The Malta Women’s Lobby is requesting the government to reconsider its stance on a proposed EU directive on violence against women.

Malta Today reported on Thursday that, together with another 16 EU states, Malta is arguing against the European Union having competence on the prosecution of rape.

In its statement, the lobby said that despite the well-documented vulnerability of women in society to gender-based and sexual violence, the Maltese government has chosen to support the removal of rape from a proposed EU directive on violence against women and domestic violence. 

This decision, it said, stood at odds with established European legal norms.

The directive establishes a consent-based definition of rape across the EU.

“This approach aligns with the principles of the Istanbul Convention, an international treaty aimed at combating violence against women."

Malta is a signatory of that convention, which had introduced no consent rape.

Justice Minister Jonathan Attard told Malta Today that Malta's law was in line with the proposed directive but Malta was against allowing the EU to have competence on other aspects of national law by casting a wider obligation on other member states.

The lobby argued that consent-based definition is vital, particularly given that 11 EU  states continue to predominantly define rape based on the use of force, threat, or coercion.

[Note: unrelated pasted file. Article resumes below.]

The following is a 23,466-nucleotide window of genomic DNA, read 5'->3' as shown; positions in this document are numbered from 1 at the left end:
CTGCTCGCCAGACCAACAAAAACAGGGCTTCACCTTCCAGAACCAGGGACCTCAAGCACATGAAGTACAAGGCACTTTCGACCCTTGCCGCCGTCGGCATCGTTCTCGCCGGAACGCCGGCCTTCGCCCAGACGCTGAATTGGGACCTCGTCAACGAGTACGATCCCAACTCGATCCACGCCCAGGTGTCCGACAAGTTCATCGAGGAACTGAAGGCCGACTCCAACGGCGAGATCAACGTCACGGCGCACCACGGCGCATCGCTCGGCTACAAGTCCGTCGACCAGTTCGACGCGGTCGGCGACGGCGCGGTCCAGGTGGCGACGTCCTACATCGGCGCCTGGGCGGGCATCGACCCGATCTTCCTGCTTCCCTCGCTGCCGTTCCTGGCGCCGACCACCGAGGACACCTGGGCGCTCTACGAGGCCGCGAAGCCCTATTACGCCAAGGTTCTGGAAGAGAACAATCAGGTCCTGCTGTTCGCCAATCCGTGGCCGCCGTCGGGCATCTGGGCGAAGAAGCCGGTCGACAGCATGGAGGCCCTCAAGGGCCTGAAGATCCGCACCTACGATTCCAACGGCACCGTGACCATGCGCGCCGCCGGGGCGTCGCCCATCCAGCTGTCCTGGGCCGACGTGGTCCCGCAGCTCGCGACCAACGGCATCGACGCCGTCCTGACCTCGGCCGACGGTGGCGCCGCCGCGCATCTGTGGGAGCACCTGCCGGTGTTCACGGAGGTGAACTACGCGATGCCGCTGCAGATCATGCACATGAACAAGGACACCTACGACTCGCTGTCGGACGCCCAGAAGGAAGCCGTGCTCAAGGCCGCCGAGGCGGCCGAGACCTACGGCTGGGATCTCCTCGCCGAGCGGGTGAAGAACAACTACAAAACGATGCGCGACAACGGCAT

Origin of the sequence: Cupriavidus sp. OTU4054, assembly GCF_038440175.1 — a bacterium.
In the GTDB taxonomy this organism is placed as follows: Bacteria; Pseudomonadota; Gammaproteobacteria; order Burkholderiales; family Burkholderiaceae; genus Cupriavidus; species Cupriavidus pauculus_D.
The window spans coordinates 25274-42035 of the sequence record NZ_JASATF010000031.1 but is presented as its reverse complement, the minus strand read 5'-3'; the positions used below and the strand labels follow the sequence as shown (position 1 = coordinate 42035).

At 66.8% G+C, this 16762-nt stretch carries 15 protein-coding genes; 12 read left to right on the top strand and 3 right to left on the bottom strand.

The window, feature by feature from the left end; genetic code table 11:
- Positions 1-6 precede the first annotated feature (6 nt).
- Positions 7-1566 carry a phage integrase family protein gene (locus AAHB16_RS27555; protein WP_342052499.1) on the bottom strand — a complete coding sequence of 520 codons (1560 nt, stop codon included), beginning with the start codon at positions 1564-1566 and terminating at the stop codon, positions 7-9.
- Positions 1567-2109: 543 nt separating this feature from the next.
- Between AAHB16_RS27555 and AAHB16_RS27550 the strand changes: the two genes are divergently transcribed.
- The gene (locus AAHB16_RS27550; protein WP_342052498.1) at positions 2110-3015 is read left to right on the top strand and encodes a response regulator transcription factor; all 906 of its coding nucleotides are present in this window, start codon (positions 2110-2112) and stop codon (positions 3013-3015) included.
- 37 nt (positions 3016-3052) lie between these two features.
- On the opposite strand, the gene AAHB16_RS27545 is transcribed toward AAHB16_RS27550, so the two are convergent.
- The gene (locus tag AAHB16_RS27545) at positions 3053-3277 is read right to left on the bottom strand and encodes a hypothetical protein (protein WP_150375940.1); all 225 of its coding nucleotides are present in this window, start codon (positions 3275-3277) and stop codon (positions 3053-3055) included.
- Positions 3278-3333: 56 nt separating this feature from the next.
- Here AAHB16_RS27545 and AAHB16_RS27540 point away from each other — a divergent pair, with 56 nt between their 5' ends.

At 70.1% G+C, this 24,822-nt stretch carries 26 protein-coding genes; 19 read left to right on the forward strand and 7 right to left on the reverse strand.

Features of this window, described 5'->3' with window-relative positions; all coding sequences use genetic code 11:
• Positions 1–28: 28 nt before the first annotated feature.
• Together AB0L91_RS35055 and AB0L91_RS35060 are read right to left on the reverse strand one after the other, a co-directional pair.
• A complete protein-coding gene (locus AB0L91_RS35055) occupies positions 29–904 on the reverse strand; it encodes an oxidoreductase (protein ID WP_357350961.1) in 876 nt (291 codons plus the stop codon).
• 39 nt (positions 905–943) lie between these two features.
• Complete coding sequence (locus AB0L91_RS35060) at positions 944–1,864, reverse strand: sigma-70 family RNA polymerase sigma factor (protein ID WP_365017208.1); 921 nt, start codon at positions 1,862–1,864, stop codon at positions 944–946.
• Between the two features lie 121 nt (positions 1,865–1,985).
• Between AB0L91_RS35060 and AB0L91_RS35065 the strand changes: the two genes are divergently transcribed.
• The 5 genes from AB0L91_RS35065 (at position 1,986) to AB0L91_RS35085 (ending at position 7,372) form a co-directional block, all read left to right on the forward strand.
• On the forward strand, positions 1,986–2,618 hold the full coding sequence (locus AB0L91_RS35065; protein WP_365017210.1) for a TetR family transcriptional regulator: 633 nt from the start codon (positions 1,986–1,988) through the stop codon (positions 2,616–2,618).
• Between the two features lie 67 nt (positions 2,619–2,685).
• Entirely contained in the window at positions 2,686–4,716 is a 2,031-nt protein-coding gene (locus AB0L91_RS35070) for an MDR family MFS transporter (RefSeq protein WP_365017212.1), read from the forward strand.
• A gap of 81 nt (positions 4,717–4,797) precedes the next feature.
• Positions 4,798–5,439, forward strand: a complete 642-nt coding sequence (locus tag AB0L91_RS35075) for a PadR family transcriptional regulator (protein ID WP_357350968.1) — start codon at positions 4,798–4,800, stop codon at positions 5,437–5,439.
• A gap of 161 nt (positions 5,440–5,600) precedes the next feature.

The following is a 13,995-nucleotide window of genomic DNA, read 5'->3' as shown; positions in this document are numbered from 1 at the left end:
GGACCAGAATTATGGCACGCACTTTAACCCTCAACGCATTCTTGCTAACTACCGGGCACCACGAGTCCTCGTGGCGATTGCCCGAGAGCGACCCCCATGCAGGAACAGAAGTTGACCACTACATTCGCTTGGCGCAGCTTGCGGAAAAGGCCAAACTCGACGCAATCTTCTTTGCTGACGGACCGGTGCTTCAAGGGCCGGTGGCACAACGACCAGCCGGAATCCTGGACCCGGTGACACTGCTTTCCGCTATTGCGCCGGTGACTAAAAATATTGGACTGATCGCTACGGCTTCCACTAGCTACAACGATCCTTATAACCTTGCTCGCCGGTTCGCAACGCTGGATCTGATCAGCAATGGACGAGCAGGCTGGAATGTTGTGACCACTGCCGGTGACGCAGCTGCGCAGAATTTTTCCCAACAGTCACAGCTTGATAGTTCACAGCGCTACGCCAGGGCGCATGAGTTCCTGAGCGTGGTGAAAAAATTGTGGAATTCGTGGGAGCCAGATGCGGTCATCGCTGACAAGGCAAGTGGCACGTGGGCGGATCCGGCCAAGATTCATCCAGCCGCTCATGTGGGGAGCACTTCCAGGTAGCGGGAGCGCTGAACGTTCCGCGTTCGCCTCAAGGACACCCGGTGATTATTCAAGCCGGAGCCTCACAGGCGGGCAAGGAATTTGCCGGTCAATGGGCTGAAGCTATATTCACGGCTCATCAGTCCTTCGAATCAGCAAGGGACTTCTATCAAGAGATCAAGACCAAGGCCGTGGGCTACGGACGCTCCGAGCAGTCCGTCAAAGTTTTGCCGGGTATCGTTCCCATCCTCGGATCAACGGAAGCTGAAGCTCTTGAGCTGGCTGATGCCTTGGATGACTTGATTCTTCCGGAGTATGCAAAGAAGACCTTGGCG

Such definitions have proven to be inadequate in providing comprehensive protection to victims and have often resulted in secondary victimisation, it said.

The lobby urged the government to heed the voices of women's organisations, legal associations, survivors, and the hundreds of thousands of citizens who have signed petitions in favour of a robust directive addressing violence against women.

Legal experts emphasised that their stance is grounded in legal accuracy and further bolstered by the support of European lawyers, academics, and civil society organisations, including women's advocacy groups, it said.

The lobby called on the government to advocate for the inclusion of rape in the proposed directive. Such a reconsideration would represent a significant stride towards the eradication of violence against women and the assurance of justice for victims.

“Failure to do so would further highlight the fact that women’s rights are not high on the Maltese government’s agenda, not to mention the total disrespect towards and disregard for victims of rape,” the lobby charged.

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